I did not think I would have time to write a post for Christmas, but I do.
Firstly, to all my friends, family, and readers, Merry Christmas.
Secondly, a few thoughts about shepherds taken from Pope Benedict XVI follow my meditation.
Almost daily, on the bus, I pass old shepherd’s dwelling, each called singly a gima,, built here hundreds of years ago. A shepherd’s hut here is only one room made out of the stone of Malta, no heating, no cooling in the hot summers.
For centuries, across the Middle East and in Europe, shepherds lived in the fields, not in the villages or towns. Most lived alone or with one or two in these miniscule houses. Most would fit into a modern American bedroom.
To these men, God revealed to the world His Son’s birth. Newer non-Biblical stories of midwives or supported innkeeper’s wives, stories which grew up in Medieval and Renaissance Europe, are myths.
The story of the shepherds is not a myth.
Basically isolates, smelly, villageless people were, as the Pope Emeritus wrote, the first “neighbors” to visit Jesus, Mary and Joseph.
Later, the Pope Emeritus tells us, the rich and upper class Magi took a long and hard journey to find Christ.
The shepherd, led by the message of the Heavenly Host, ran over, “popped in” as the English say, to visit the Newborn King.
I love living in places where there are neighbors who pop over. I love old neighborhoods where one does not need a car to visit brothers and sisters in Christ.
Those shepherds, the Gospel tells us today, were the first evangelists, taking the message of the Gospel, the Good News of God With Us to all those villagers who did not get to see the angels.
As the Pope Emeritus notes, some people, the simple and the poor, find God, perhaps more easily than the Magi, who had to study and travel a long way.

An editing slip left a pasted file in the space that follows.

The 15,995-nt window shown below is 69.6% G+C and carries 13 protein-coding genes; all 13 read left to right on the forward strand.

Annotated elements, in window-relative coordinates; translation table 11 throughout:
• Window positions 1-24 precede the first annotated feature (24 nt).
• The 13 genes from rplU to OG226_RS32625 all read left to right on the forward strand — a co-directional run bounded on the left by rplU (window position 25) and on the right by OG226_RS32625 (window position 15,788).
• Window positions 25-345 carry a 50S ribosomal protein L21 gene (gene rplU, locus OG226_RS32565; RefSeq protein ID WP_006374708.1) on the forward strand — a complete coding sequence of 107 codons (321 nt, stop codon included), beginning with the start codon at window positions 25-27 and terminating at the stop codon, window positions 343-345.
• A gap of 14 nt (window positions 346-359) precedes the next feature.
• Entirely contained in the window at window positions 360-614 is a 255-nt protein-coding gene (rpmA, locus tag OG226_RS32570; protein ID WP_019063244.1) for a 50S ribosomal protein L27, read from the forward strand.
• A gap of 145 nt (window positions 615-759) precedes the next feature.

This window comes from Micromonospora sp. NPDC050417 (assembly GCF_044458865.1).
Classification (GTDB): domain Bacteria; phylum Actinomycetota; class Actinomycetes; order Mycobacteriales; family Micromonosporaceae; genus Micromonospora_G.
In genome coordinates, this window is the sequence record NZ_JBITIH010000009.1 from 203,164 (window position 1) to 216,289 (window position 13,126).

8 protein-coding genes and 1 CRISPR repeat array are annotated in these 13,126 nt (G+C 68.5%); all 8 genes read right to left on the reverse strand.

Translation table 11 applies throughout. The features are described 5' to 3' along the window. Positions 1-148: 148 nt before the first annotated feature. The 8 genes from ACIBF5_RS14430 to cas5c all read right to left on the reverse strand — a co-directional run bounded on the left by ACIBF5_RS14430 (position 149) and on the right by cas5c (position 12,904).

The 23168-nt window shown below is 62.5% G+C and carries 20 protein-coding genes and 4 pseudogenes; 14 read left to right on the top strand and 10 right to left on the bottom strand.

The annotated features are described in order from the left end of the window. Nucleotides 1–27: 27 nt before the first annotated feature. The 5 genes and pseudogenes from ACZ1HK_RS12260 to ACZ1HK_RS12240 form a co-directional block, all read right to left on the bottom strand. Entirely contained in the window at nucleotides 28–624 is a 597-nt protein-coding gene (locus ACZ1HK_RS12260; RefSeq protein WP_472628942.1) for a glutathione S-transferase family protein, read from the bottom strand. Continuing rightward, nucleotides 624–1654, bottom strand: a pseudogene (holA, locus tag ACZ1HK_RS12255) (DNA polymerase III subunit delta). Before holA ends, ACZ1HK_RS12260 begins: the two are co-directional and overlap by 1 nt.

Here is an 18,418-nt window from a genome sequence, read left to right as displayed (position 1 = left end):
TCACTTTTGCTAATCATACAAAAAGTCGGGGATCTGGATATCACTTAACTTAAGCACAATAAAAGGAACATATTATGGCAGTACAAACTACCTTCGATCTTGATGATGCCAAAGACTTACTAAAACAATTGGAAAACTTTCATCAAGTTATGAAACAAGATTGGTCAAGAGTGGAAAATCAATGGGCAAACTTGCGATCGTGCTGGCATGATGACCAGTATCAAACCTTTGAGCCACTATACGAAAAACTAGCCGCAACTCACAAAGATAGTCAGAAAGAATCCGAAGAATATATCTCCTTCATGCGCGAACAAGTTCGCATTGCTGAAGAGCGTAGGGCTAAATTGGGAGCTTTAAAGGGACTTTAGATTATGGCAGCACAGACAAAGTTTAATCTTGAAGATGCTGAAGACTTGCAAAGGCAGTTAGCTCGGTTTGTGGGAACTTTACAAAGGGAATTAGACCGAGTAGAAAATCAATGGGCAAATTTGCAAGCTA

It does not matter in the end whether our way to God is short or long. The goal is the same-life in and with Christ.
I also remember today that the children of Fatima were shepherds. God wanted us in 1917 to be reminded of shepherds at the Birth of His Son when He sent Mary to speak to all of us, again.
This past year, the Pope Emeritus addressed the shepherds of the Church. From here,
In his letter, the pope emeritus said the book reminded him of “the years of work together” and showed him once again that there are multiple dimensions in being a “shepherd of the Church.”
“Pastoral care does not just deal with the fact that we in the Church provide to the faithful the service of the sacraments and of the announcement of the Gospel,” Benedict XVI wrote.
Pastoral care, he explained, “definitely includes the intellectual dimension.”
“Only if we share the perspective and questions of our times we will be able to understand the word of God in present times,” he said.
Benedict XVI added that “only if we (shepherds) take part in the opportunity and needs of our times will the sacraments reach out to men with their actual strength.”
He reflected on the mutual collaboration between himself and Cardinal Bertone, saying this “could not be merely limited to concrete acts of governing.” Rather, their partnership went more deeply, “even to the commitment to serve today, in the right way, the Word of God, the Logos.”
One more note from one of the readings from Paul to Titus, the Second Reading for the Mass during the night.
“He sacrificed himself for us in order to set us free from all wickedness and to purify a people so that it could be his very own and would have no ambition except to do good.”
If one phrase sums up my long themes of purification taken from the Doctors, the Fathers, and the great writers of our time, such as Garrigou-Lagrange, this the the sentence.
God only wants us to know Him, to love Him, and to serve Him. To be free from all wickedness, to allow Him to purify us, to have no desires but to do good, is our call as the Church.
May God through Mary today give us all these graces.